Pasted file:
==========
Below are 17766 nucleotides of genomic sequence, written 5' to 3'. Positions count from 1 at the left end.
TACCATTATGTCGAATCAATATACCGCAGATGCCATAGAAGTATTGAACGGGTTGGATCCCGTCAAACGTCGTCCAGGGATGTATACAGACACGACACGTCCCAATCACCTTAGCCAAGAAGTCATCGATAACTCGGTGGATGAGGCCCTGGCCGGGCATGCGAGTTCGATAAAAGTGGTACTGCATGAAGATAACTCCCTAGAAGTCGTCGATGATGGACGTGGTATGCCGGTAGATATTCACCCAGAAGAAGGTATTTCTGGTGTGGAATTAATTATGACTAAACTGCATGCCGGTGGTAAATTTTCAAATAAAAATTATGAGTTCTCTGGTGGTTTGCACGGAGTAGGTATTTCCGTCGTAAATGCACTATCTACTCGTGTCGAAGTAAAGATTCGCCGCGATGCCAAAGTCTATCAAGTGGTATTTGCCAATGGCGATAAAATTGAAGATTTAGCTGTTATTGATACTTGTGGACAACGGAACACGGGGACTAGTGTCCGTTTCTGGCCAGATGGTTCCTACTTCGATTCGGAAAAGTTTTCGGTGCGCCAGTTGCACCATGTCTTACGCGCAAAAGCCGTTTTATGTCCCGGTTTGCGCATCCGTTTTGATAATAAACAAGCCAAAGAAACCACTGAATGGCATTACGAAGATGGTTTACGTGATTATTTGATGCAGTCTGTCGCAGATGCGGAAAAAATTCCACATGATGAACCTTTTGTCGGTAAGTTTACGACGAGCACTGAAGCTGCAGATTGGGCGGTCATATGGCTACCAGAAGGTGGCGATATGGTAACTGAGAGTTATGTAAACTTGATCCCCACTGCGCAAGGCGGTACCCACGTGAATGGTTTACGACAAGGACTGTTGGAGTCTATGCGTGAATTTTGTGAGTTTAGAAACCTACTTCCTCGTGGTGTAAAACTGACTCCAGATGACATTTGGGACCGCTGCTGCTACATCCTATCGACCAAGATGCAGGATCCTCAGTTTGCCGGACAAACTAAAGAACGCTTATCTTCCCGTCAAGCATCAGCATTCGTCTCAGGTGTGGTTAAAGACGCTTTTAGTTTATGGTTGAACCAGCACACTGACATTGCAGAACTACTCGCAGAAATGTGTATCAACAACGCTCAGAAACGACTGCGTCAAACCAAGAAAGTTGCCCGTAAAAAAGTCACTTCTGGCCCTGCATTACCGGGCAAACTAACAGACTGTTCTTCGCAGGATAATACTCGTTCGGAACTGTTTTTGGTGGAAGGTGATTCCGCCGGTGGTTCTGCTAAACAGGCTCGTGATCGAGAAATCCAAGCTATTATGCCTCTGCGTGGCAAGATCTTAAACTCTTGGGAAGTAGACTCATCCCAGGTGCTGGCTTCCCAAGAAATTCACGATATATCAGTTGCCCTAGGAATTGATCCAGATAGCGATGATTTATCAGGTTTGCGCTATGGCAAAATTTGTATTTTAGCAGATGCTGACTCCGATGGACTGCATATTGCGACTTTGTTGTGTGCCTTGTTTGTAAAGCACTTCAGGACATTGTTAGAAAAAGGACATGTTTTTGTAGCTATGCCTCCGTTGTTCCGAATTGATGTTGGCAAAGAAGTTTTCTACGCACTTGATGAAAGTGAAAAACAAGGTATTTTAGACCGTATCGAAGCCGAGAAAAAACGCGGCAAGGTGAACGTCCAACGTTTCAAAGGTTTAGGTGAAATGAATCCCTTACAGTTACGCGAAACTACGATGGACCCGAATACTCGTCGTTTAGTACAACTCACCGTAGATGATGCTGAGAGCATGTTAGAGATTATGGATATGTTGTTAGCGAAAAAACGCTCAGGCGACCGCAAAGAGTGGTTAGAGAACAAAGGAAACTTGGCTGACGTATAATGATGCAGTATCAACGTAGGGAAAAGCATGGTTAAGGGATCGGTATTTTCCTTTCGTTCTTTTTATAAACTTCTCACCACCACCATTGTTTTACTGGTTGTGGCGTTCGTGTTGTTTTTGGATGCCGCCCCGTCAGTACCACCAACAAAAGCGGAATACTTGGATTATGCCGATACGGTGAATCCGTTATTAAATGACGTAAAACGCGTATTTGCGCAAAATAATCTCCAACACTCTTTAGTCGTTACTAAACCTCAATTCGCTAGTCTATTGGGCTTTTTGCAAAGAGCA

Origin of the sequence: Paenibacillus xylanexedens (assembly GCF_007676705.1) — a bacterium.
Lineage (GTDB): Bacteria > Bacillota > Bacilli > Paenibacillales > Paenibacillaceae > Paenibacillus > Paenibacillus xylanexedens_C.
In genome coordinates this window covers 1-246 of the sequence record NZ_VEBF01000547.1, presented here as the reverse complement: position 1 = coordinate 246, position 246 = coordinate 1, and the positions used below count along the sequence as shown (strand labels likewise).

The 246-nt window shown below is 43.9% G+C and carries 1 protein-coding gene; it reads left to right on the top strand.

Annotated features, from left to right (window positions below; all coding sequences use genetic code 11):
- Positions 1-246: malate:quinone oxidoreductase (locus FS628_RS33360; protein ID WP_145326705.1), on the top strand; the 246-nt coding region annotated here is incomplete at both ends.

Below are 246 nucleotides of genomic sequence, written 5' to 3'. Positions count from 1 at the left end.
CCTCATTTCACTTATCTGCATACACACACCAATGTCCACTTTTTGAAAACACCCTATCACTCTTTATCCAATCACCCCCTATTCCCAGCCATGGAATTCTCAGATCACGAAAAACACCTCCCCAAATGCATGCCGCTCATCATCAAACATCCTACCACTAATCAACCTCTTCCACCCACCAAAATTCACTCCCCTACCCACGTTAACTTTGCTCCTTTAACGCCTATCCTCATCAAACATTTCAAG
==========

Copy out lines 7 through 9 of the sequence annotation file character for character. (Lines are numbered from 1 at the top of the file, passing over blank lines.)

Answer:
Annotated features, from left to right (window positions below; all coding sequences use genetic code 11):
- Positions 1-246: malate:quinone oxidoreductase (locus FS628_RS33360; protein ID WP_145326705.1), on the top strand; the 246-nt coding region annotated here is incomplete at both ends.

Below are 246 nucleotides of genomic sequence, written 5' to 3'. Positions count from 1 at the left end.